The taxpayers’ adjustments to a qualified appraiser’s report (believing values to be overstated in the report) do not amount to a qualified appraisal and cannot be used as a basis for a casualty loss deduction. The taxpayers did not call any witnesses nor testify themselves to substantiate the valuation of their claimed loss; they did not submit any supplemental materials to establish that their estimation of the loss should be used for tax purposes.
Instead of an appraisal, the cost of repairs to the damaged property is acceptable evidence of the loss in value if (Reg. §1.165-7(a)(2)(ii)):
1. The repairs are necessary to restore the property to its pre-casualty condition,
2. The amount spent for repairs is not excessive,
3. The repairs relate only to the damage suffered in the casualty, and
4. The value of the property after the repairs does not exceed its value immediately before the casualty.
Only the amount of the loss is deductible. No deduction can be claimed for a sentimental or aesthetic loss.
Another issue is the tax treatment of reimbursements from state funds as compensation for property damage. The IRS says (www.irs.gov/Businesses/Small-Businesses-&-Self-Employed/FAQs-for-Disaster-Victims—Taxable-State-Recovery-Payments) that if a taxpayer claimed a casualty loss deduction and, in a later year, receives reimbursement for the loss, the taxpayer reports the amount of the reimbursement in gross income in the tax year it is received to the extent the casualty loss deduction reduced the taxpayer’s income tax in the year in which the taxpayer reported the casualty loss deduction; the taxable amount is determined under the tax benefit rule (Code Sec. 111).
If the reimbursement exceeds the amount of the casualty loss deduction, the taxpayer reduces basis in the property by the amount of the excess; the taxpayer includes such excess in income as gain to the extent it exceeds the remaining basis in the property, unless such gain is excludable from income or its recognition can be deferred as gain from an involuntary conversion under Code Sec. 1033.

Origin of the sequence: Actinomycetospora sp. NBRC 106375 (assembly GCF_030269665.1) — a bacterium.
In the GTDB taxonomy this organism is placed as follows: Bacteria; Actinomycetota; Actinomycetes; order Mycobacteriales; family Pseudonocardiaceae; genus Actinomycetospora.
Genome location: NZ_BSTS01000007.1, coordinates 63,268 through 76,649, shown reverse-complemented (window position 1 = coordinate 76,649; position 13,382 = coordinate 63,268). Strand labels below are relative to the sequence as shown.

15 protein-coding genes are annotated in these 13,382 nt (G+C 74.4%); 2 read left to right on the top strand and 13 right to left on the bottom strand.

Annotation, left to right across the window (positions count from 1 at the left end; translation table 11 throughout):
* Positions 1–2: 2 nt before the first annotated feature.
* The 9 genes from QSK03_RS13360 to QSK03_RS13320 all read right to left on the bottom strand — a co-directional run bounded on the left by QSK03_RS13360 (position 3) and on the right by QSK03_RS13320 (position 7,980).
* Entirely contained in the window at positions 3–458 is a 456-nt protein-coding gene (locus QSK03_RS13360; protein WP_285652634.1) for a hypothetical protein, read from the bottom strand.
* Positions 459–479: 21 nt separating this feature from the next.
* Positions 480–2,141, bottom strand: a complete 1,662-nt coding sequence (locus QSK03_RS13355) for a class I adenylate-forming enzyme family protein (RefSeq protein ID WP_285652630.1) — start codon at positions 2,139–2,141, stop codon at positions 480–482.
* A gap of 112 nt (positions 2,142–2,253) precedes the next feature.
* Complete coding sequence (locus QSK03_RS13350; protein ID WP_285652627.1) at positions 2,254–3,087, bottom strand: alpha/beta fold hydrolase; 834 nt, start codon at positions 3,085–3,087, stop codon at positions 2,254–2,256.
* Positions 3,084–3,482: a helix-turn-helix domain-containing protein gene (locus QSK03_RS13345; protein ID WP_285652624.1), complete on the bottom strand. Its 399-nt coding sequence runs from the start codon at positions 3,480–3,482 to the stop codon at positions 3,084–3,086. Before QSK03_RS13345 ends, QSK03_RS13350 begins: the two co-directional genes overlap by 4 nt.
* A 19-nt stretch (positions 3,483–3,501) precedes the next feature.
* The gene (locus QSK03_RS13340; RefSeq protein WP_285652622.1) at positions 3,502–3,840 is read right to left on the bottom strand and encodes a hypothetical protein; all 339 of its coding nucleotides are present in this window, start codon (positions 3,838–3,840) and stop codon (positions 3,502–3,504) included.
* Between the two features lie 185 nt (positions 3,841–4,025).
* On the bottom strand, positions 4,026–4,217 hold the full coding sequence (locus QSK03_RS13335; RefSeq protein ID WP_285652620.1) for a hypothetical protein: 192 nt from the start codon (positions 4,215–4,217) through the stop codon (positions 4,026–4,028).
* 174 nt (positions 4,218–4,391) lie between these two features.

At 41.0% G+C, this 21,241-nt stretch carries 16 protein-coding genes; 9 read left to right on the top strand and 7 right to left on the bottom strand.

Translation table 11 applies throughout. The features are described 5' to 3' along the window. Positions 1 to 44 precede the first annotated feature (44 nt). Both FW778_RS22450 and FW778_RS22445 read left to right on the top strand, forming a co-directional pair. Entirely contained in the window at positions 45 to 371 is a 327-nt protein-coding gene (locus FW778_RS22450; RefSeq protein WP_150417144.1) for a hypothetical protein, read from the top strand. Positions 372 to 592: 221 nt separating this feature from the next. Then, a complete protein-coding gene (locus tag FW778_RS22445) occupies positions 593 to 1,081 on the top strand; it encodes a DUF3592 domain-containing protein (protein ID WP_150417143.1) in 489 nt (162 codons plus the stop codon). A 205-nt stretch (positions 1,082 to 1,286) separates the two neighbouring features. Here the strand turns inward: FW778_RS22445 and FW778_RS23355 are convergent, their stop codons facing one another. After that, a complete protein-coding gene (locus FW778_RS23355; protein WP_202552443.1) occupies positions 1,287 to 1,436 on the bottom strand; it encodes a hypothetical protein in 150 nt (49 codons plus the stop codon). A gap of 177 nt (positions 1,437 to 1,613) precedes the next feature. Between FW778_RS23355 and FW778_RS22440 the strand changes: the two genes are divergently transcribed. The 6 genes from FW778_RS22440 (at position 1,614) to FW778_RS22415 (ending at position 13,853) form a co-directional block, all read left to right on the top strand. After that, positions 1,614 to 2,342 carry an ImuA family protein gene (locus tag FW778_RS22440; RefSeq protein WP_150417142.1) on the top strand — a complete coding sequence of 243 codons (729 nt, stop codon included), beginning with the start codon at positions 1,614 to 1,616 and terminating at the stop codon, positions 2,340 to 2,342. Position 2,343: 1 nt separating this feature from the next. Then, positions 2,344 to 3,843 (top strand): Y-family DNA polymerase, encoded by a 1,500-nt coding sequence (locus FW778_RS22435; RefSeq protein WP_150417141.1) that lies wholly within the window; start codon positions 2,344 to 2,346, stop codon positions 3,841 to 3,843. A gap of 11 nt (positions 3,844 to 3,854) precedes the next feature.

Yet another concern for victims of casualty events is the loss of their tax records. Reconstruction of tax records in this situation is permissible, and in fact necessary, to help taxpayers prove their casualty loss deductions. It may be advisable to store tax and financial records so they will not be impacted by a disaster (e.g., using off-site backup for computer files).
Other Tax Relief
From time to time, disasters are so severe that the IRS gives affected individuals and businesses more time to file returns, pay taxes, and do other time-sensitive tax chores. Recently, the IRS granted relief to certain victims affected by Hurricane Isaac (IR-2012-70, Sept. 5, 2012). Affected individuals and businesses have until Jan. 11, 2013, to file 2011 returns that were on extension, which includes corporations and other businesses that would normally have filed by Sept. 17, 2012, and individuals who would have filed by Oct. 15, 2012.
The IRS cannot extend the time for depositing taxes or filing employment and excise tax returns. However, it can provide relief, as it has done for affected individuals and businesses. The IRS will also abate any interest, late-payment or late-filing penalty that would otherwise apply to these returns. In addition, for businesses the IRS will waive failure-to-deposit penalties for federal employment and excise tax deposits normally due on or after Aug. 26, 2012, and before Sept. 10, 2012, if the deposits are made by Sept. 10, 2012.
As of now, this relief applies only to victims within Louisiana (Ascension, Jefferson, Lafourche, Livingston, Orleans, Plaquemines, St. Bernard, St. Charles, St. John the Baptist and St. Tammany parishes) and Mississippi (Hancock, Harrison, Jackson and Pearl counties), but the IRS is expected to extend this relief soon to other storm-related victims.
The IRS has a new landing page on disaster assistance and emergency relief for individuals and businesses at www.irs.gov/Businesses/Small-Businesses-&-Self-Employed/Disaster-Assistance-and-Emergency-Relief-for-Individuals-and-Businesses-1.
Sidney Kess, CPA-attorney, is of counsel at Kostelanetz & Fink, consulting editor to CCH, author and lecturer.